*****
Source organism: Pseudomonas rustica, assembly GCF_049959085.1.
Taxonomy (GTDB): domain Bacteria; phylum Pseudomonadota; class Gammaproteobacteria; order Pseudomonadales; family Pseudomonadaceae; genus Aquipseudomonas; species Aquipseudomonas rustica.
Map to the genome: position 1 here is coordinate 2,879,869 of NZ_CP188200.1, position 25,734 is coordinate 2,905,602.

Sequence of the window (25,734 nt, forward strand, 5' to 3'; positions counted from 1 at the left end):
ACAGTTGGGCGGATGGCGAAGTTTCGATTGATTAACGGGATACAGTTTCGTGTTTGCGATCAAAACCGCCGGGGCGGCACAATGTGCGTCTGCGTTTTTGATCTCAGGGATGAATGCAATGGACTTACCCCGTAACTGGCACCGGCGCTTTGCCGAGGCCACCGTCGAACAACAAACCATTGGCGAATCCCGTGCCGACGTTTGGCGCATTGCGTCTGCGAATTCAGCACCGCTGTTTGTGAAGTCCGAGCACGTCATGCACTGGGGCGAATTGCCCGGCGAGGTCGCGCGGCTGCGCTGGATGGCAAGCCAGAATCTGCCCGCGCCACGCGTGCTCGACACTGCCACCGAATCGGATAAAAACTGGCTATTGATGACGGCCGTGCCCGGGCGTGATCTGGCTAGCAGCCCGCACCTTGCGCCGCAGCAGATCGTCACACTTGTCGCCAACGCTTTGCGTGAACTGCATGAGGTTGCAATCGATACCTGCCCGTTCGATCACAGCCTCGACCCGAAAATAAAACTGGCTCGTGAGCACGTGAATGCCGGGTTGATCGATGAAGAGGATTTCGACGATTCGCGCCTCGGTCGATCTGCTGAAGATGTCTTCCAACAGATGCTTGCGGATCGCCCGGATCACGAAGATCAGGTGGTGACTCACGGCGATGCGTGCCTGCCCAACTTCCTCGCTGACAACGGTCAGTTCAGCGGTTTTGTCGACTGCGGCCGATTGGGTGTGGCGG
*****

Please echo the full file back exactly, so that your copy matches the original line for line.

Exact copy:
Source organism: Pseudomonas rustica, assembly GCF_049959085.1.
Taxonomy (GTDB): domain Bacteria; phylum Pseudomonadota; class Gammaproteobacteria; order Pseudomonadales; family Pseudomonadaceae; genus Aquipseudomonas; species Aquipseudomonas rustica.
Map to the genome: position 1 here is coordinate 2,879,869 of NZ_CP188200.1, position 25,734 is coordinate 2,905,602.

Sequence of the window (25,734 nt, forward strand, 5' to 3'; positions counted from 1 at the left end):
ACAGTTGGGCGGATGGCGAAGTTTCGATTGATTAACGGGATACAGTTTCGTGTTTGCGATCAAAACCGCCGGGGCGGCACAATGTGCGTCTGCGTTTTTGATCTCAGGGATGAATGCAATGGACTTACCCCGTAACTGGCACCGGCGCTTTGCCGAGGCCACCGTCGAACAACAAACCATTGGCGAATCCCGTGCCGACGTTTGGCGCATTGCGTCTGCGAATTCAGCACCGCTGTTTGTGAAGTCCGAGCACGTCATGCACTGGGGCGAATTGCCCGGCGAGGTCGCGCGGCTGCGCTGGATGGCAAGCCAGAATCTGCCCGCGCCACGCGTGCTCGACACTGCCACCGAATCGGATAAAAACTGGCTATTGATGACGGCCGTGCCCGGGCGTGATCTGGCTAGCAGCCCGCACCTTGCGCCGCAGCAGATCGTCACACTTGTCGCCAACGCTTTGCGTGAACTGCATGAGGTTGCAATCGATACCTGCCCGTTCGATCACAGCCTCGACCCGAAAATAAAACTGGCTCGTGAGCACGTGAATGCCGGGTTGATCGATGAAGAGGATTTCGACGATTCGCGCCTCGGTCGATCTGCTGAAGATGTCTTCCAACAGATGCTTGCGGATCGCCCGGATCACGAAGATCAGGTGGTGACTCACGGCGATGCGTGCCTGCCCAACTTCCTCGCTGACAACGGTCAGTTCAGCGGTTTTGTCGACTGCGGCCGATTGGGTGTGGCGG